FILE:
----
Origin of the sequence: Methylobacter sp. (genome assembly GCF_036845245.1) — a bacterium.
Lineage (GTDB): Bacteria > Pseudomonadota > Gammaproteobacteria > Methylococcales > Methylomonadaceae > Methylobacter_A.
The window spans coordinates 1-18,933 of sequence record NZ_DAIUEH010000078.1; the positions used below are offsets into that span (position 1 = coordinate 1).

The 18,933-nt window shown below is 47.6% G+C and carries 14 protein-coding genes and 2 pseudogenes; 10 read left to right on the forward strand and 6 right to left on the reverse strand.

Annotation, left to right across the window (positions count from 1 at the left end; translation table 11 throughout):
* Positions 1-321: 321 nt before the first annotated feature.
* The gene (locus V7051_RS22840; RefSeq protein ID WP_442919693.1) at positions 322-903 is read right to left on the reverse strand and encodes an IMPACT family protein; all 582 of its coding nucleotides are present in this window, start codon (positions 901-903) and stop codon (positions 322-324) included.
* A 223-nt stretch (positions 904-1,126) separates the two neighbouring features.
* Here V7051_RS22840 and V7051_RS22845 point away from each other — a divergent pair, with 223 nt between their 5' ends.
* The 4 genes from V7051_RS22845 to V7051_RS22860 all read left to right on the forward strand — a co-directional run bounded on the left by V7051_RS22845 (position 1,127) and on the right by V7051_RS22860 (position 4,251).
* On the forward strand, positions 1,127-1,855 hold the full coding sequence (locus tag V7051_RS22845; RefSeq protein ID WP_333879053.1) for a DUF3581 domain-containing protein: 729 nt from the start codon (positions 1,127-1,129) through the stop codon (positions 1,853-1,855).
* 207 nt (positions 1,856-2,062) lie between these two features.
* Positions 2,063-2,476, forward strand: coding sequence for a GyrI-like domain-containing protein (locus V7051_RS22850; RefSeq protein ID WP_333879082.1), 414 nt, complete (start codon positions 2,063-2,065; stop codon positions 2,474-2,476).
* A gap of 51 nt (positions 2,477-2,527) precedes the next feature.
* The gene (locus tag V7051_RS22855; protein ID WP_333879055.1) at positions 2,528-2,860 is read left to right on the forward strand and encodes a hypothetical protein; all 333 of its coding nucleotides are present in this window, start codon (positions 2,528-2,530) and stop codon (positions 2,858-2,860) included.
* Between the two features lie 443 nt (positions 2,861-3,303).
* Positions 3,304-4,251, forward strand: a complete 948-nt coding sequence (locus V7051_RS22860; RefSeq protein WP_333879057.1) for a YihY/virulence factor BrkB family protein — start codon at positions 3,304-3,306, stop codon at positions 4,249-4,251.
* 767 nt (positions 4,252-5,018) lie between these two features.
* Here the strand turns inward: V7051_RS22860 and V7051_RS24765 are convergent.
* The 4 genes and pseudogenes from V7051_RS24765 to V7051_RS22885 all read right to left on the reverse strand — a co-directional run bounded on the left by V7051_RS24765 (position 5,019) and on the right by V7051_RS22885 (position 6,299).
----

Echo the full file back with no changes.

Origin of the sequence: Methylobacter sp. (genome assembly GCF_036845245.1) — a bacterium.
Lineage (GTDB): Bacteria > Pseudomonadota > Gammaproteobacteria > Methylococcales > Methylomonadaceae > Methylobacter_A.
The window spans coordinates 1-18,933 of sequence record NZ_DAIUEH010000078.1; the positions used below are offsets into that span (position 1 = coordinate 1).

The 18,933-nt window shown below is 47.6% G+C and carries 14 protein-coding genes and 2 pseudogenes; 10 read left to right on the forward strand and 6 right to left on the reverse strand.

Annotation, left to right across the window (positions count from 1 at the left end; translation table 11 throughout):
* Positions 1-321: 321 nt before the first annotated feature.
* The gene (locus V7051_RS22840; RefSeq protein ID WP_442919693.1) at positions 322-903 is read right to left on the reverse strand and encodes an IMPACT family protein; all 582 of its coding nucleotides are present in this window, start codon (positions 901-903) and stop codon (positions 322-324) included.
* A 223-nt stretch (positions 904-1,126) separates the two neighbouring features.
* Here V7051_RS22840 and V7051_RS22845 point away from each other — a divergent pair, with 223 nt between their 5' ends.
* The 4 genes from V7051_RS22845 to V7051_RS22860 all read left to right on the forward strand — a co-directional run bounded on the left by V7051_RS22845 (position 1,127) and on the right by V7051_RS22860 (position 4,251).
* On the forward strand, positions 1,127-1,855 hold the full coding sequence (locus tag V7051_RS22845; RefSeq protein ID WP_333879053.1) for a DUF3581 domain-containing protein: 729 nt from the start codon (positions 1,127-1,129) through the stop codon (positions 1,853-1,855).
* 207 nt (positions 1,856-2,062) lie between these two features.
* Positions 2,063-2,476, forward strand: coding sequence for a GyrI-like domain-containing protein (locus V7051_RS22850; RefSeq protein ID WP_333879082.1), 414 nt, complete (start codon positions 2,063-2,065; stop codon positions 2,474-2,476).
* A gap of 51 nt (positions 2,477-2,527) precedes the next feature.
* The gene (locus tag V7051_RS22855; protein ID WP_333879055.1) at positions 2,528-2,860 is read left to right on the forward strand and encodes a hypothetical protein; all 333 of its coding nucleotides are present in this window, start codon (positions 2,528-2,530) and stop codon (positions 2,858-2,860) included.
* Between the two features lie 443 nt (positions 2,861-3,303).
* Positions 3,304-4,251, forward strand: a complete 948-nt coding sequence (locus V7051_RS22860; RefSeq protein WP_333879057.1) for a YihY/virulence factor BrkB family protein — start codon at positions 3,304-3,306, stop codon at positions 4,249-4,251.
* 767 nt (positions 4,252-5,018) lie between these two features.
* Here the strand turns inward: V7051_RS22860 and V7051_RS24765 are convergent.
* The 4 genes and pseudogenes from V7051_RS24765 to V7051_RS22885 all read right to left on the reverse strand — a co-directional run bounded on the left by V7051_RS24765 (position 5,019) and on the right by V7051_RS22885 (position 6,299).